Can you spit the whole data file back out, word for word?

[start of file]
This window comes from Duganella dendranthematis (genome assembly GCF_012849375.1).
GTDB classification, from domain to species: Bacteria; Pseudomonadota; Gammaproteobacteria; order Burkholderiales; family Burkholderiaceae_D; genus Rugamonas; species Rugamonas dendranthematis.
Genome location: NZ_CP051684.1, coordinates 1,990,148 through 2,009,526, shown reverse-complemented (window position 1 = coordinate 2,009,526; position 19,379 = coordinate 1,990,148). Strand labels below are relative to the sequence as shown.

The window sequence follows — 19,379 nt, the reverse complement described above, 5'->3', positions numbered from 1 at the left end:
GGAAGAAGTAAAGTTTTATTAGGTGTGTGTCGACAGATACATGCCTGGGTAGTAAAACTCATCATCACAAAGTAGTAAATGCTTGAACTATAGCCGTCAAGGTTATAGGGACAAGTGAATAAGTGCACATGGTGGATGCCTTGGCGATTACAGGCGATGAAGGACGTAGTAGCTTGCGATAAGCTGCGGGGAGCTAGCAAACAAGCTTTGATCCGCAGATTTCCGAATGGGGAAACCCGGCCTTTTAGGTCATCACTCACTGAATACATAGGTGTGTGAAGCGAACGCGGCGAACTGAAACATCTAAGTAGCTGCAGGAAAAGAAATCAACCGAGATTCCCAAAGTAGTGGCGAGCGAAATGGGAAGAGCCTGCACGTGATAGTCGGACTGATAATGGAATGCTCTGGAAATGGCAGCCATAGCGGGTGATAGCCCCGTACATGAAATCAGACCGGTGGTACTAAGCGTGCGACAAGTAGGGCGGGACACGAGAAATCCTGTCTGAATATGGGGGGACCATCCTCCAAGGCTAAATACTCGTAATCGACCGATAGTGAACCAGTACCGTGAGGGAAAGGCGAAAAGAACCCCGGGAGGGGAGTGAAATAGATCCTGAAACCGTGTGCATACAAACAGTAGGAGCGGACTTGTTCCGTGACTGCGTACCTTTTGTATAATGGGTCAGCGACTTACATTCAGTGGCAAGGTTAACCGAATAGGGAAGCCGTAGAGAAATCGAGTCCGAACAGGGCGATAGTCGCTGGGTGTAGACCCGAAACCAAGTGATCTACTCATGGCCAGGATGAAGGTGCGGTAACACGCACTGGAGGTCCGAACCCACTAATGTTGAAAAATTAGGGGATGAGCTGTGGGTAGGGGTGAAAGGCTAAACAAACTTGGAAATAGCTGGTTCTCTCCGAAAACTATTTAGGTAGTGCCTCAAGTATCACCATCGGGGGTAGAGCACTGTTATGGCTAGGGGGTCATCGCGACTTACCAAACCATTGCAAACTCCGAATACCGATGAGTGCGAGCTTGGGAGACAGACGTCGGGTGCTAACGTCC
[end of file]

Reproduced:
This window comes from Duganella dendranthematis (genome assembly GCF_012849375.1).
GTDB classification, from domain to species: Bacteria; Pseudomonadota; Gammaproteobacteria; order Burkholderiales; family Burkholderiaceae_D; genus Rugamonas; species Rugamonas dendranthematis.
Genome location: NZ_CP051684.1, coordinates 1,990,148 through 2,009,526, shown reverse-complemented (window position 1 = coordinate 2,009,526; position 19,379 = coordinate 1,990,148). Strand labels below are relative to the sequence as shown.

The window sequence follows — 19,379 nt, the reverse complement described above, 5'->3', positions numbered from 1 at the left end:
GGAAGAAGTAAAGTTTTATTAGGTGTGTGTCGACAGATACATGCCTGGGTAGTAAAACTCATCATCACAAAGTAGTAAATGCTTGAACTATAGCCGTCAAGGTTATAGGGACAAGTGAATAAGTGCACATGGTGGATGCCTTGGCGATTACAGGCGATGAAGGACGTAGTAGCTTGCGATAAGCTGCGGGGAGCTAGCAAACAAGCTTTGATCCGCAGATTTCCGAATGGGGAAACCCGGCCTTTTAGGTCATCACTCACTGAATACATAGGTGTGTGAAGCGAACGCGGCGAACTGAAACATCTAAGTAGCTGCAGGAAAAGAAATCAACCGAGATTCCCAAAGTAGTGGCGAGCGAAATGGGAAGAGCCTGCACGTGATAGTCGGACTGATAATGGAATGCTCTGGAAATGGCAGCCATAGCGGGTGATAGCCCCGTACATGAAATCAGACCGGTGGTACTAAGCGTGCGACAAGTAGGGCGGGACACGAGAAATCCTGTCTGAATATGGGGGGACCATCCTCCAAGGCTAAATACTCGTAATCGACCGATAGTGAACCAGTACCGTGAGGGAAAGGCGAAAAGAACCCCGGGAGGGGAGTGAAATAGATCCTGAAACCGTGTGCATACAAACAGTAGGAGCGGACTTGTTCCGTGACTGCGTACCTTTTGTATAATGGGTCAGCGACTTACATTCAGTGGCAAGGTTAACCGAATAGGGAAGCCGTAGAGAAATCGAGTCCGAACAGGGCGATAGTCGCTGGGTGTAGACCCGAAACCAAGTGATCTACTCATGGCCAGGATGAAGGTGCGGTAACACGCACTGGAGGTCCGAACCCACTAATGTTGAAAAATTAGGGGATGAGCTGTGGGTAGGGGTGAAAGGCTAAACAAACTTGGAAATAGCTGGTTCTCTCCGAAAACTATTTAGGTAGTGCCTCAAGTATCACCATCGGGGGTAGAGCACTGTTATGGCTAGGGGGTCATCGCGACTTACCAAACCATTGCAAACTCCGAATACCGATGAGTGCGAGCTTGGGAGACAGACGTCGGGTGCTAACGTCC